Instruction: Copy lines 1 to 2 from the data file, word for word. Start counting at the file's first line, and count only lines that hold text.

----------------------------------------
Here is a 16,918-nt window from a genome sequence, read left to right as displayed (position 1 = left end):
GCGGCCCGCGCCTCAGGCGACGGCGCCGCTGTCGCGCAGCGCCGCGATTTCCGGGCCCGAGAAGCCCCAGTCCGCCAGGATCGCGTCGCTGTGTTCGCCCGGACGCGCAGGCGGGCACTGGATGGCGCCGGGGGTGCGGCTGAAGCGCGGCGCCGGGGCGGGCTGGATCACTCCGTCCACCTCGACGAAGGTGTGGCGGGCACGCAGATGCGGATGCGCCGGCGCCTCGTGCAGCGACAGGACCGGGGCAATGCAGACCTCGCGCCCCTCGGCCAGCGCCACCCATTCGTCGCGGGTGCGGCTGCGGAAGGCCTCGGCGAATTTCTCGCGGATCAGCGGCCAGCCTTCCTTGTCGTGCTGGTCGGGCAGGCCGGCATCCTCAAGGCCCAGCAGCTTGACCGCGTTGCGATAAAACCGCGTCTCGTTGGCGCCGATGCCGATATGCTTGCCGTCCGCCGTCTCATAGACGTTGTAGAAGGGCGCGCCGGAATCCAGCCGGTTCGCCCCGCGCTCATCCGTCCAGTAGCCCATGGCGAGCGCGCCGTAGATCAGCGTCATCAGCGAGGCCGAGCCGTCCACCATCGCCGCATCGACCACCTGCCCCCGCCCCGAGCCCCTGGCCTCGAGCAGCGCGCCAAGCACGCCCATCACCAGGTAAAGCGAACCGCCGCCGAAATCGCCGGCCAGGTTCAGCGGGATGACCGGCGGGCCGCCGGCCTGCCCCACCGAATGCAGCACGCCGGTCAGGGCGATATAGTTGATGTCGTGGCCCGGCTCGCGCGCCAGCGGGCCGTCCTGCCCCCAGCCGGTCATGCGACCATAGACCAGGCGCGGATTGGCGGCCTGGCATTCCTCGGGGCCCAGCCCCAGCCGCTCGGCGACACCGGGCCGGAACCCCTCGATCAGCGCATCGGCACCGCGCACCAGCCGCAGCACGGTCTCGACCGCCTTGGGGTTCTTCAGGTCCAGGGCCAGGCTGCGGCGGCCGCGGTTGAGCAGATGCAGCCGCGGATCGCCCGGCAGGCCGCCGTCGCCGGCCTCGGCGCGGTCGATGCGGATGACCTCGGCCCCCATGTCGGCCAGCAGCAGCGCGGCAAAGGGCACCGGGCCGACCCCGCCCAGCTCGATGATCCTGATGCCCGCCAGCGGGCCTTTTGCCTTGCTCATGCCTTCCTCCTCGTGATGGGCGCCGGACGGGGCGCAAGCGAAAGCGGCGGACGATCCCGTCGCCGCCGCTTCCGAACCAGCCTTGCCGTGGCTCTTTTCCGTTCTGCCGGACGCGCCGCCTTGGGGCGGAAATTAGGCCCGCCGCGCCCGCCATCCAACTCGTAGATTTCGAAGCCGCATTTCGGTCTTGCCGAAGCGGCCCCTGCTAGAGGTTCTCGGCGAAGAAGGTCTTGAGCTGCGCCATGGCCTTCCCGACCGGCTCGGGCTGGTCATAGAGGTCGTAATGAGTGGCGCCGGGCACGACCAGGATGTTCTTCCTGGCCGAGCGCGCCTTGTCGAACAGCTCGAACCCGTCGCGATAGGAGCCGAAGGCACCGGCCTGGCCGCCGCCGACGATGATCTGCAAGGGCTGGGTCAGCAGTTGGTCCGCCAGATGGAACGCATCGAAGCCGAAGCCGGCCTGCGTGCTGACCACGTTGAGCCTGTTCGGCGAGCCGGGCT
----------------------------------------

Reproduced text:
Here is a 16,918-nt window from a genome sequence, read left to right as displayed (position 1 = left end):
GCGGCCCGCGCCTCAGGCGACGGCGCCGCTGTCGCGCAGCGCCGCGATTTCCGGGCCCGAGAAGCCCCAGTCCGCCAGGATCGCGTCGCTGTGTTCGCCCGGACGCGCAGGCGGGCACTGGATGGCGCCGGGGGTGCGGCTGAAGCGCGGCGCCGGGGCGGGCTGGATCACTCCGTCCACCTCGACGAAGGTGTGGCGGGCACGCAGATGCGGATGCGCCGGCGCCTCGTGCAGCGACAGGACCGGGGCAATGCAGACCTCGCGCCCCTCGGCCAGCGCCACCCATTCGTCGCGGGTGCGGCTGCGGAAGGCCTCGGCGAATTTCTCGCGGATCAGCGGCCAGCCTTCCTTGTCGTGCTGGTCGGGCAGGCCGGCATCCTCAAGGCCCAGCAGCTTGACCGCGTTGCGATAAAACCGCGTCTCGTTGGCGCCGATGCCGATATGCTTGCCGTCCGCCGTCTCATAGACGTTGTAGAAGGGCGCGCCGGAATCCAGCCGGTTCGCCCCGCGCTCATCCGTCCAGTAGCCCATGGCGAGCGCGCCGTAGATCAGCGTCATCAGCGAGGCCGAGCCGTCCACCATCGCCGCATCGACCACCTGCCCCCGCCCCGAGCCCCTGGCCTCGAGCAGCGCGCCAAGCACGCCCATCACCAGGTAAAGCGAACCGCCGCCGAAATCGCCGGCCAGGTTCAGCGGGATGACCGGCGGGCCGCCGGCCTGCCCCACCGAATGCAGCACGCCGGTCAGGGCGATATAGTTGATGTCGTGGCCCGGCTCGCGCGCCAGCGGGCCGTCCTGCCCCCAGCCGGTCATGCGACCATAGACCAGGCGCGGATTGGCGGCCTGGCATTCCTCGGGGCCCAGCCCCAGCCGCTCGGCGACACCGGGCCGGAACCCCTCGATCAGCGCATCGGCACCGCGCACCAGCCGCAGCACGGTCTCGACCGCCTTGGGGTTCTTCAGGTCCAGGGCCAGGCTGCGGCGGCCGCGGTTGAGCAGATGCAGCCGCGGATCGCCCGGCAGGCCGCCGTCGCCGGCCTCGGCGCGGTCGATGCGGATGACCTCGGCCCCCATGTCGGCCAGCAGCAGCGCGGCAAAGGGCACCGGGCCGACCCCGCCCAGCTCGATGATCCTGATGCCCGCCAGCGGGCCTTTTGCCTTGCTCATGCCTTCCTCCTCGTGATGGGCGCCGGACGGGGCGCAAGCGAAAGCGGCGGACGATCCCGTCGCCGCCGCTTCCGAACCAGCCTTGCCGTGGCTCTTTTCCGTTCTGCCGGACGCGCCGCCTTGGGGCGGAAATTAGGCCCGCCGCGCCCGCCATCCAACTCGTAGATTTCGAAGCCGCATTTCGGTCTTGCCGAAGCGGCCCCTGCTAGAGGTTCTCGGCGAAGAAGGTCTTGAGCTGCGCCATGGCCTTCCCGACCGGCTCGGGCTGGTCATAGAGGTCGTAATGAGTGGCGCCGGGCACGACCAGGATGTTCTTCCTGGCCGAGCGCGCCTTGTCGAACAGCTCGAACCCGTCGCGATAGGAGCCGAAGGCACCGGCCTGGCCGCCGCCGACGATGATCTGCAAGGGCTGGGTCAGCAGTTGGTCCGCCAGATGGAACGCATCGAAGCCGAAGCCGGCCTGCGTGCTGACCACGTTGAGCCTGTTCGGCGAGCCGGGCT